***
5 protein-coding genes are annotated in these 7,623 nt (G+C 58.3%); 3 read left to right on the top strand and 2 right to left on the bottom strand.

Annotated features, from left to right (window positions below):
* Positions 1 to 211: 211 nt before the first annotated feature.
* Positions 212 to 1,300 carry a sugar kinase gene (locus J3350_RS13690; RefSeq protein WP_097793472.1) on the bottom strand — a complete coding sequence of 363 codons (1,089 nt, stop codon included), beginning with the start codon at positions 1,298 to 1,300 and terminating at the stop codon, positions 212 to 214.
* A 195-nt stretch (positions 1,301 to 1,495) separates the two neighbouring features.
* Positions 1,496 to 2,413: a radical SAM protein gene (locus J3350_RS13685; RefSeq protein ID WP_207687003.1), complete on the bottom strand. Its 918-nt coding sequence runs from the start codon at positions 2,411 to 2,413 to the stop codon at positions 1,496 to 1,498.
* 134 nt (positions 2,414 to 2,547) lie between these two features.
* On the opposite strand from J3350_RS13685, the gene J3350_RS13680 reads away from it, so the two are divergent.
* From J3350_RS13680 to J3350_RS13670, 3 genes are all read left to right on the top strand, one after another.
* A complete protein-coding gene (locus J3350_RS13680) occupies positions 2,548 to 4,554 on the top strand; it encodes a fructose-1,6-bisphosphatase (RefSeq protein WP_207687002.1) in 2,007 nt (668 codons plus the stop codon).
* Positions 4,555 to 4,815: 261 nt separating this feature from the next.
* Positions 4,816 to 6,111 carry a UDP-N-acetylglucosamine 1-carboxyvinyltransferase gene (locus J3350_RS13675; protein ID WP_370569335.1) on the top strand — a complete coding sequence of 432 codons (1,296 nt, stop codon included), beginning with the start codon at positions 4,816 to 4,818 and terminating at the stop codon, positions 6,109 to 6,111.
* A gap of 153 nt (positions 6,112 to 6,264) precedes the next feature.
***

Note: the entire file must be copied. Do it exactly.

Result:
5 protein-coding genes are annotated in these 7,623 nt (G+C 58.3%); 3 read left to right on the top strand and 2 right to left on the bottom strand.

Annotated features, from left to right (window positions below):
* Positions 1 to 211: 211 nt before the first annotated feature.
* Positions 212 to 1,300 carry a sugar kinase gene (locus J3350_RS13690; RefSeq protein WP_097793472.1) on the bottom strand — a complete coding sequence of 363 codons (1,089 nt, stop codon included), beginning with the start codon at positions 1,298 to 1,300 and terminating at the stop codon, positions 212 to 214.
* A 195-nt stretch (positions 1,301 to 1,495) separates the two neighbouring features.
* Positions 1,496 to 2,413: a radical SAM protein gene (locus J3350_RS13685; RefSeq protein ID WP_207687003.1), complete on the bottom strand. Its 918-nt coding sequence runs from the start codon at positions 2,411 to 2,413 to the stop codon at positions 1,496 to 1,498.
* 134 nt (positions 2,414 to 2,547) lie between these two features.
* On the opposite strand from J3350_RS13685, the gene J3350_RS13680 reads away from it, so the two are divergent.
* From J3350_RS13680 to J3350_RS13670, 3 genes are all read left to right on the top strand, one after another.
* A complete protein-coding gene (locus J3350_RS13680) occupies positions 2,548 to 4,554 on the top strand; it encodes a fructose-1,6-bisphosphatase (RefSeq protein WP_207687002.1) in 2,007 nt (668 codons plus the stop codon).
* Positions 4,555 to 4,815: 261 nt separating this feature from the next.
* Positions 4,816 to 6,111 carry a UDP-N-acetylglucosamine 1-carboxyvinyltransferase gene (locus J3350_RS13675; protein ID WP_370569335.1) on the top strand — a complete coding sequence of 432 codons (1,296 nt, stop codon included), beginning with the start codon at positions 4,816 to 4,818 and terminating at the stop codon, positions 6,109 to 6,111.
* A gap of 153 nt (positions 6,112 to 6,264) precedes the next feature.